Ehalt argues that between Saratoga’s popularity--showing no signs of waning--and the struggles of tracks downstate to coax live bodies into its buildings, that Saratoga should host a summer meet from the 4th of July through Labor Day.
It probably was more than a dozen years ago, just after our Saratoga Diary came of age at 21 years, when we made the same suggestion. It wasn’t so much that it was a great idea, or even a desirable one, but the notion seemed inevitable.
Forget that a bad day at Saratoga--roughly 10,000 fans--is 250% greater than an average day at Belmont Park. And never mind that Saratoga is the word you hear most often about one hour after the Belmont Stakes horses reach the finish line.
Forget, too, that racing on a mile and an eighth track is more aggressively exciting and, on balance, more predictable than those at big Big Sandy, everything else being equal. (Talking main track, not turf courses here).
Above all, finally, how many of America’s best race horses wind up here at one point or another, making Saratoga still the classiest, most competitive race meet attracting pool liquidity like no other and the best place to make a score on one event.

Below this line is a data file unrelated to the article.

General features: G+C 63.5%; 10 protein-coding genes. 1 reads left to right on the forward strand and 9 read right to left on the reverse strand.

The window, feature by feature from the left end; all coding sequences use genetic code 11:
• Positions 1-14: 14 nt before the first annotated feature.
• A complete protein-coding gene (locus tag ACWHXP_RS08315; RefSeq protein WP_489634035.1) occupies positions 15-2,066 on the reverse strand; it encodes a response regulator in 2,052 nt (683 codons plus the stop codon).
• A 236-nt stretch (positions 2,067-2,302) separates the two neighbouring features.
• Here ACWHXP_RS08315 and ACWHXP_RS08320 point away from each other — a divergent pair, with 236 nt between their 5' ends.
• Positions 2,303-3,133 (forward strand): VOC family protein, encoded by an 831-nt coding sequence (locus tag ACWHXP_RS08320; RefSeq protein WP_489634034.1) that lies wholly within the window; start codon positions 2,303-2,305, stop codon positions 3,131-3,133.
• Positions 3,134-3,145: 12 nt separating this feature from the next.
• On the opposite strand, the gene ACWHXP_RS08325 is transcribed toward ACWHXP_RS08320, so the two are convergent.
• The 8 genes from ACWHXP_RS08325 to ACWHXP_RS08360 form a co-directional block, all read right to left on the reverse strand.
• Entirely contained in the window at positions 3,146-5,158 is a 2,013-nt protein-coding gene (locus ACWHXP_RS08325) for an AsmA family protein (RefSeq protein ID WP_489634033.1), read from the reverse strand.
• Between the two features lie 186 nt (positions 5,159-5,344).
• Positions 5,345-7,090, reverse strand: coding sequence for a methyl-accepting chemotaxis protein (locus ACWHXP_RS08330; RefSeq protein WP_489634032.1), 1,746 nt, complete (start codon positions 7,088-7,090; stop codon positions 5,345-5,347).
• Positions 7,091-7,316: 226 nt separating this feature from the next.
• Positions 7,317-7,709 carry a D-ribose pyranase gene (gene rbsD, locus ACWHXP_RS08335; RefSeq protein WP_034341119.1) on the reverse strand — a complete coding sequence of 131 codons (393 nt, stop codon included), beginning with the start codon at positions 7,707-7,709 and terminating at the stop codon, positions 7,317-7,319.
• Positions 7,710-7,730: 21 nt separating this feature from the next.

Frankly, I would like to see a Saratoga summer meet, but only with certain criteria. If it doesn’t work, scrap it the next year.
First, a Saratoga summer meet must be a five-day race week. If it is expected that people relocate for two months, they must continue to have a) a life, and, b) an opportunity to freshen up the day after all life’s errands are run.
If you want to keep your workforce happy, they must be provided a little “me time.” Should visitors be the only ones allowed to have some fun? A race day is pressure packed. Having time to unwind is important.
A happy worker provides better customer service. And if you’re a bettor, it’s impossible to remain focused when you’re mentally and physically exhausted. Then legislators and suits would need to know a little something about gambling to appreciate that.